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Disturbing and intense! I couldn’t put it down!

Behind Closed Doors will suck you in this vortex of twisted story behind what seemed to be a perfect marriage. I love how the blurb went on as vague as possible without any shred of a clue. I loved how it could toy with your mind and let your imagination go wherever it wishes to go and then smack you in the face of what really was the story all about. None of what you have expected, not even remotely close. I would try to be as vague in my review, without touching anything that could give the book away, so bear with me on this one. Just hold on to my word, this book is really good.

I was hooked from the very first chapter up until that last sentence. I loved that our narrator, Grace, was dropping subtle hints here and there, letting you picture out and keeps you guessing what is so wrong with her marriage and her husband — Jack Angel. This is what got me hooked, the small hints thrown in between. It’s like you’re given a purpose, that goal to figure out at the earliest possible opportunity what is really happening. Maybe Grace is crazy, maybe Jack is the ever loving husband. All the possibilities are there, and they are endless. Understandably, this book isn’t for everyone. There are scenes in this book that is just too much, so much so, that you find yourself momentarily stunned. Frozen for a brief moment psycho-analyzing what you just read. Your imagination gets the best of you and you involuntarily shudder. But then during those momentary reprieve, you couldn’t stop yourself thinking about it, so you pick it back up and resume reading, eager to know what will unfold, how will the story conclude or is there ever hope for the characters.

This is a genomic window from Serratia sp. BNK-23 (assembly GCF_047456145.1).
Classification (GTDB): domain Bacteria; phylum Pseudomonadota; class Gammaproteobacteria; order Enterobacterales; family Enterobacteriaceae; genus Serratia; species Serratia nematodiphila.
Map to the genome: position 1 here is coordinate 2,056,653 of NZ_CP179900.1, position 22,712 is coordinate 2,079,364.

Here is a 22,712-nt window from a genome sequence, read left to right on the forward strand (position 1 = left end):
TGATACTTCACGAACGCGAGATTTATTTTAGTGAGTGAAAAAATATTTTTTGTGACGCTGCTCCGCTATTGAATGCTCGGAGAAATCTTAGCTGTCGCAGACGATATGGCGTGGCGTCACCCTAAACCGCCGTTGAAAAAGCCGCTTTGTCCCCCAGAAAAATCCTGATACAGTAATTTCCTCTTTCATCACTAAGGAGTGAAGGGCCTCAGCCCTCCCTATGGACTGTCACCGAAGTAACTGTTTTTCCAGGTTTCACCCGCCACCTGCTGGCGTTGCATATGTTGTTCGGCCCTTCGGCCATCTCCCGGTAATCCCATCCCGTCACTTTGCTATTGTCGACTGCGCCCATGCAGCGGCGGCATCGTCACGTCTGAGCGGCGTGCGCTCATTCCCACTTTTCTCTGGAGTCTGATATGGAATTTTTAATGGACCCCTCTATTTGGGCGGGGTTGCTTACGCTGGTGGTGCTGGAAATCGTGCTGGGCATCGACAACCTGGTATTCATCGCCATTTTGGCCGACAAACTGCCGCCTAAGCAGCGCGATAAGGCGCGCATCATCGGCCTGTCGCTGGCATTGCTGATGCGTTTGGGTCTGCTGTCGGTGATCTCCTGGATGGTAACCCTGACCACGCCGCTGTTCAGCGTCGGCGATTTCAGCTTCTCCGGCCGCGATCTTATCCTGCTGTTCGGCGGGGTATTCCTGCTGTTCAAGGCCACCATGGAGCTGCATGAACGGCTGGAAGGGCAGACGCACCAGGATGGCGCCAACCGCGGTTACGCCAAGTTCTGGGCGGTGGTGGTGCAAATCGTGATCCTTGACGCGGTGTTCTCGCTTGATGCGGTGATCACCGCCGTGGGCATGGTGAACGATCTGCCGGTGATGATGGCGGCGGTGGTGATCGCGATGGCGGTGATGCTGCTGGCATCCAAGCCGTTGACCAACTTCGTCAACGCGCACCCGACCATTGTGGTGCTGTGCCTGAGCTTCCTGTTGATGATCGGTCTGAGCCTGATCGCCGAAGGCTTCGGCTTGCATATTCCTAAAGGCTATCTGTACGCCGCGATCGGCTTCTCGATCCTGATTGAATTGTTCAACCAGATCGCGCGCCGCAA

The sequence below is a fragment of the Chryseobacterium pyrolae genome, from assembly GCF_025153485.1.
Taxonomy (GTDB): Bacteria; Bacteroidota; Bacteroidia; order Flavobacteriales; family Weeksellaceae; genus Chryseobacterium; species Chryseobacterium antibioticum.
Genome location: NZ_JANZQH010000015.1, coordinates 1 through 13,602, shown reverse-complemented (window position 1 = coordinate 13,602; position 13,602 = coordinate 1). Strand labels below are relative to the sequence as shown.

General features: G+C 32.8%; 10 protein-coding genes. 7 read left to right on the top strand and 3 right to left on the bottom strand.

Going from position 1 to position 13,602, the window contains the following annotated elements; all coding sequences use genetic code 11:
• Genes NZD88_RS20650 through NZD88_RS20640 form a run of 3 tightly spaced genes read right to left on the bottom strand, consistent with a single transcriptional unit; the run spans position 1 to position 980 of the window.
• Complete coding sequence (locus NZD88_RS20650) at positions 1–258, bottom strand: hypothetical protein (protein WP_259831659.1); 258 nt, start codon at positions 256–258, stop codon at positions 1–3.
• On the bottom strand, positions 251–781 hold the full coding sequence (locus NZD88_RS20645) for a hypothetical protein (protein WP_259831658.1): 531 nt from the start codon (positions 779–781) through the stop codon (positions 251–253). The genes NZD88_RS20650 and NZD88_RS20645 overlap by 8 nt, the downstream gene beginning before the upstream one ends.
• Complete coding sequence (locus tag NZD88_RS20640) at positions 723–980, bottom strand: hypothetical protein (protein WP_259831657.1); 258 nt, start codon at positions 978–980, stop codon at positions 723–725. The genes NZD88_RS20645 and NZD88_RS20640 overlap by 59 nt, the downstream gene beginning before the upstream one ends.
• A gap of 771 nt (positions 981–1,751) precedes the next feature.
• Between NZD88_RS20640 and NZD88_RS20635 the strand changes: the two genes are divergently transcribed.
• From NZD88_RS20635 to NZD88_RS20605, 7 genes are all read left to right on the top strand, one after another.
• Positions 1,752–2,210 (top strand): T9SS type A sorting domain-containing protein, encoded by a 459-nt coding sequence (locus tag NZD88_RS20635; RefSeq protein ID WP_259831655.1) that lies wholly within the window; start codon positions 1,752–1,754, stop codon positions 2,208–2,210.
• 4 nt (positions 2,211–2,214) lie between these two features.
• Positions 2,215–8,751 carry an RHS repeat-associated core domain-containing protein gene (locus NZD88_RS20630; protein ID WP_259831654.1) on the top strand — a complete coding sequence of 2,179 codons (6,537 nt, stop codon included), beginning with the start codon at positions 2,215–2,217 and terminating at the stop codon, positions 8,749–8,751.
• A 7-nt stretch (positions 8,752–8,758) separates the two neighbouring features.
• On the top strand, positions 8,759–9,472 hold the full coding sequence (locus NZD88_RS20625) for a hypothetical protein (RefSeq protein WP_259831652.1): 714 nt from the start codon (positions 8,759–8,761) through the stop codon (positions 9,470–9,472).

(I would not go in detail about the characters, as it would give too much of the book away. But know this, the characters will surprise you, may it be in a revolting way or in an oh-yes-i-am-so-rooting-for-you kind of way. Each character had depth and complexity within them that complements each other and the whole plot. And so sorry George Clooney, you were dragged into all this mess!)